Armed with camera and binoculars, I went out hunting grebes. Australasian or hoary-headed or even great crested grebes. I didn't care which species. I just wanted a high-quality photo of something other than a fluffy white arse or circle of ripples where a bird had been only half a second before.
I didn't see any.
But I did see a musk duck (Biziura lobata).
Here's a photo I posted a while ago of a male performing his 'plonk display'. During this display, a male flicks up big sprays of water with his feet. The sprays are accompanied by a loud plonking noise, which can be heard some distance away. When a bunch of males display together, it's an impressive sight.
Let me state the obvious: musk ducks are remarkable birds.
Like many ducks, they exhibit sexual dimorphism. But it doesn't work in the usual way. Males and females sport identical plumage; both are a mottled grey- brown. Instead, males differ in possessing a leathery pendant that dangles from the mandible. The breadth of the pendant is correlated with the duck's weight, so it's a handy indicator to competing males and choosy females.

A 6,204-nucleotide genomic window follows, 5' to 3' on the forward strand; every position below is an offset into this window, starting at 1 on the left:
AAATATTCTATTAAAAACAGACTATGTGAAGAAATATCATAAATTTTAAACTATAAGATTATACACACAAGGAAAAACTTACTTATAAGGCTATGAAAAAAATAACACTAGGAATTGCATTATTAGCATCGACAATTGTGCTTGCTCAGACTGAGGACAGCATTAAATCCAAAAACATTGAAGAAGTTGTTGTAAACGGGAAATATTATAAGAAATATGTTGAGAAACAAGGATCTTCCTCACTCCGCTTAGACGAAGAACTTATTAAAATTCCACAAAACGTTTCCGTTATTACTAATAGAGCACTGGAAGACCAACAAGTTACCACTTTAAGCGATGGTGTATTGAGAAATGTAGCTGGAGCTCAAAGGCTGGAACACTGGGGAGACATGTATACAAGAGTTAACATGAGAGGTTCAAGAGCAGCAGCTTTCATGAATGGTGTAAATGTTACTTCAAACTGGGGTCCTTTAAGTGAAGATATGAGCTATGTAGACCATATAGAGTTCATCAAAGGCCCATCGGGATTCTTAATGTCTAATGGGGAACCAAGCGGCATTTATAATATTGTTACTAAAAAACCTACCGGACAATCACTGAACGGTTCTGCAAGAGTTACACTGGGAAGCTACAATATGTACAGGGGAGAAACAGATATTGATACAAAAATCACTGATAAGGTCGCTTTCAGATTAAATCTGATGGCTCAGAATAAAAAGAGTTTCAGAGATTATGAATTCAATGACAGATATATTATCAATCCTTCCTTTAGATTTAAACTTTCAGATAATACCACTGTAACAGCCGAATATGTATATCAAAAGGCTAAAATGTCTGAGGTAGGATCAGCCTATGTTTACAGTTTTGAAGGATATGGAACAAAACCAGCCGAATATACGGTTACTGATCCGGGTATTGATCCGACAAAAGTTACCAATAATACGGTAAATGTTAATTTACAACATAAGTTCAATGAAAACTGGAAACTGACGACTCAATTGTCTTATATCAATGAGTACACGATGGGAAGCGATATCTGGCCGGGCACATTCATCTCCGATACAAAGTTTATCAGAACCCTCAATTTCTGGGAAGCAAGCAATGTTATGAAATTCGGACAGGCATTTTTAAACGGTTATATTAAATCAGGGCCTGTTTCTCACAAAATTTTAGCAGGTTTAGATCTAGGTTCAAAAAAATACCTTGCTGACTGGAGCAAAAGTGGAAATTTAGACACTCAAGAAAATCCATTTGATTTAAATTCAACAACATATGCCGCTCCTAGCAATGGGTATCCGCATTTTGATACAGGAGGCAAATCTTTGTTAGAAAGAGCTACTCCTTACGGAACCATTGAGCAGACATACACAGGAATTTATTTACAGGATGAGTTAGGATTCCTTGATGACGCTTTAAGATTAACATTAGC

And males are big. Some are up to 70 cm long and 3.5 kg in weight — considerably larger than females.
Males often gather to display together in a lek. Although lekking behavior is common in other groups of birds, it is rare in ducks. If the competition for females gets too tough, a male will often submerge and attack rivals from below the surface. Now, tell me you don't want to see that.
Musk ducks are relatively common in SE and SW Australia. They aren't restricted to freshwater but also occur in estuaries and bays. If they're around, you'll know about it. The sound of the plonk display travels for hundreds of metres. And there's always the Jaws theme ...